VODACOM’S ANSWER to people who don’t have a PC card slot on their notebook computers or use desktop PCs but still want access to the high speed HSDPA network is the USB HSDPA modem.
This shiny white modem connects to the notebook via a short USB cable.
As someone who uses an Apple notebook, this modem perfectly complements the looks of the notebook. Once connected to the 3G network, the speeds achieved, while not close to the promised 1,8Mbps, were about twice the speed of my 384Kbps ADSL link at home. However, because it’s a contended service, results tended to differ depending on the time that I attempted a test.
In short, the speed was good and fast at times, but also a bit on the slow side occasionally.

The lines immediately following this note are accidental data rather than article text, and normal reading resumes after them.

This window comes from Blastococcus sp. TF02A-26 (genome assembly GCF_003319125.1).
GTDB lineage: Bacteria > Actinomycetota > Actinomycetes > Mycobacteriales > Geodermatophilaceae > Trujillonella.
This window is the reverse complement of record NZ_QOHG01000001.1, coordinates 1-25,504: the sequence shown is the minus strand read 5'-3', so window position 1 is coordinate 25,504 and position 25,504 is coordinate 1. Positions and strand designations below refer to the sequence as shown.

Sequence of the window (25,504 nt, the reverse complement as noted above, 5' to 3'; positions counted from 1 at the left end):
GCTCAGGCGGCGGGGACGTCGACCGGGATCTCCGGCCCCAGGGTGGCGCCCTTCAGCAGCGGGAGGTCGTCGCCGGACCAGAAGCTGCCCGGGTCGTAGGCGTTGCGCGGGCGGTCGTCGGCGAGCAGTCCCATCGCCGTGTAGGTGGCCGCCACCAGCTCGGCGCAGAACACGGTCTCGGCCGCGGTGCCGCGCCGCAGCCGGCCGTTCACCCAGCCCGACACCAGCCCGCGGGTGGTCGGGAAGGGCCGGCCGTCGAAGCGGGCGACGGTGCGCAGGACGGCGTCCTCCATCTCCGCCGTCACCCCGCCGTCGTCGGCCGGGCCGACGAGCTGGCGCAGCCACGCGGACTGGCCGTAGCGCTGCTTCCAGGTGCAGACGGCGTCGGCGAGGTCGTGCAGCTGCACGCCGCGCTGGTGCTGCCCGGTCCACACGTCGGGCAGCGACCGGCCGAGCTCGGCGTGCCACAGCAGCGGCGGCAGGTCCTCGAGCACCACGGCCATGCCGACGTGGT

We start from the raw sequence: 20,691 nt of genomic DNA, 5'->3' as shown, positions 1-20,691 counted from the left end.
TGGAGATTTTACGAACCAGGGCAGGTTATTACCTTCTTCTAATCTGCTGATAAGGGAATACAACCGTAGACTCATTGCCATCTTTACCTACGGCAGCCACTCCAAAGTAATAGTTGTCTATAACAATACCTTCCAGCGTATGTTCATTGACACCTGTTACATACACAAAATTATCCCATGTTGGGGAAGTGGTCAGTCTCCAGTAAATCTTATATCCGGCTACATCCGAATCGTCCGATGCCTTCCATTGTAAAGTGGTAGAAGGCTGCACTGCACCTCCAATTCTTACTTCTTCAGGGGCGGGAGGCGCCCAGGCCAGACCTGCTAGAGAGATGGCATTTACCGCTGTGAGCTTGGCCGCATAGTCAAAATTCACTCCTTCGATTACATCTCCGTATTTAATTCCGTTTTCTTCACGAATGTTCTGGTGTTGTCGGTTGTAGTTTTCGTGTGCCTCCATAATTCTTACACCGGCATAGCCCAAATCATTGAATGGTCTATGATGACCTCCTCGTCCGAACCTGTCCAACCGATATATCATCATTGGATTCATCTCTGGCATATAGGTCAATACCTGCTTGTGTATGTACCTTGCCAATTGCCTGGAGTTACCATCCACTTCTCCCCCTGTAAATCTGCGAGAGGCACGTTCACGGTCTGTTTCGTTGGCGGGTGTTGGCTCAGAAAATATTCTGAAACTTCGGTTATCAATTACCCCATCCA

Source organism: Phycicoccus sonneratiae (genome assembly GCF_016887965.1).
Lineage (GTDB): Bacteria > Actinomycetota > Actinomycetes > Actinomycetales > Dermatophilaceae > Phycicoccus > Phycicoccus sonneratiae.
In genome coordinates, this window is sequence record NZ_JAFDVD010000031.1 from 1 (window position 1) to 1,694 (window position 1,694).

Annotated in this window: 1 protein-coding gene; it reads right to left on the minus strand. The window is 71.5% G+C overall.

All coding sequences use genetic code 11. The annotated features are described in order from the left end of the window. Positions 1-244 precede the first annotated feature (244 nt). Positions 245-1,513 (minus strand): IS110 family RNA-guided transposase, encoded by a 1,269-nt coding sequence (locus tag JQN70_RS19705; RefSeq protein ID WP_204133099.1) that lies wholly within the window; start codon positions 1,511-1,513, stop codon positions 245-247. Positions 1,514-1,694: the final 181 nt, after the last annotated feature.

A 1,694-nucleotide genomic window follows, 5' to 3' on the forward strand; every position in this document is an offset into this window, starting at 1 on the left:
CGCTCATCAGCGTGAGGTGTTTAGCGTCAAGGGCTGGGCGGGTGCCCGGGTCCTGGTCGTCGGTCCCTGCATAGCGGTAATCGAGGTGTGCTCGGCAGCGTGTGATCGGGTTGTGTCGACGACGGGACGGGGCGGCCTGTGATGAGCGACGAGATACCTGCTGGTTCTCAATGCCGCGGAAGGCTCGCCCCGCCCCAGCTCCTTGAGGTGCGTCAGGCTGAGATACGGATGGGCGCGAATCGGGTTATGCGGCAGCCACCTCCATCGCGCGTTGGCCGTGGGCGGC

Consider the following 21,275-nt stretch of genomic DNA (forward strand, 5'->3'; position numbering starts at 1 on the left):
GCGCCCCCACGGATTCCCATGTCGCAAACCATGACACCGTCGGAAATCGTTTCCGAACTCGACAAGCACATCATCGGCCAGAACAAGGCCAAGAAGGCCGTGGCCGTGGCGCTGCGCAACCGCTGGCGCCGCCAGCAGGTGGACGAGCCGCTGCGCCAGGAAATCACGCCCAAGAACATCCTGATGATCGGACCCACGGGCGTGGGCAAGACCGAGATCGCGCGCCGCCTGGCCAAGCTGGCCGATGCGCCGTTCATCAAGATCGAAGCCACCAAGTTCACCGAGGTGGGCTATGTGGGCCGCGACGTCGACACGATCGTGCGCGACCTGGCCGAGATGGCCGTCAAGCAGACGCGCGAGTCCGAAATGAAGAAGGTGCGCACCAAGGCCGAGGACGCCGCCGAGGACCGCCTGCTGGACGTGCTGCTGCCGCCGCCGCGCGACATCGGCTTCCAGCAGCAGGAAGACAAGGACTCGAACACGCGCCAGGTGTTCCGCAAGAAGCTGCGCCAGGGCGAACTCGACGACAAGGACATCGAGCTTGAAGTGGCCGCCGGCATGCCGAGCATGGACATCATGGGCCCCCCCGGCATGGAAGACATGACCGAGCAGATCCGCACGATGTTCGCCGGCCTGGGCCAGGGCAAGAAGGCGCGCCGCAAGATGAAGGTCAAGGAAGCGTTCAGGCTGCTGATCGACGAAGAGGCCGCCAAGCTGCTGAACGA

My real criticism of the modem comes from the way the software works on the Apple platform. Considering that one of the key markets for this modem is the Apple community, the Vodafone software is completely illogical in the way it operates.
Running the Vodafone software gives you the option of activating the card but you then have to use the Mac’s built-in Internet connection wizard to connect to the Internet. This is a process that must be repeated each time you want to connect, which strikes me as very strange. Why the Vodafone software doesn’t just automatically fire up the connection manager each time is a mystery.
PC users, on the other hand, have nothing to worry about because the Vodafone Connect software works without a hitch on the Windows platform.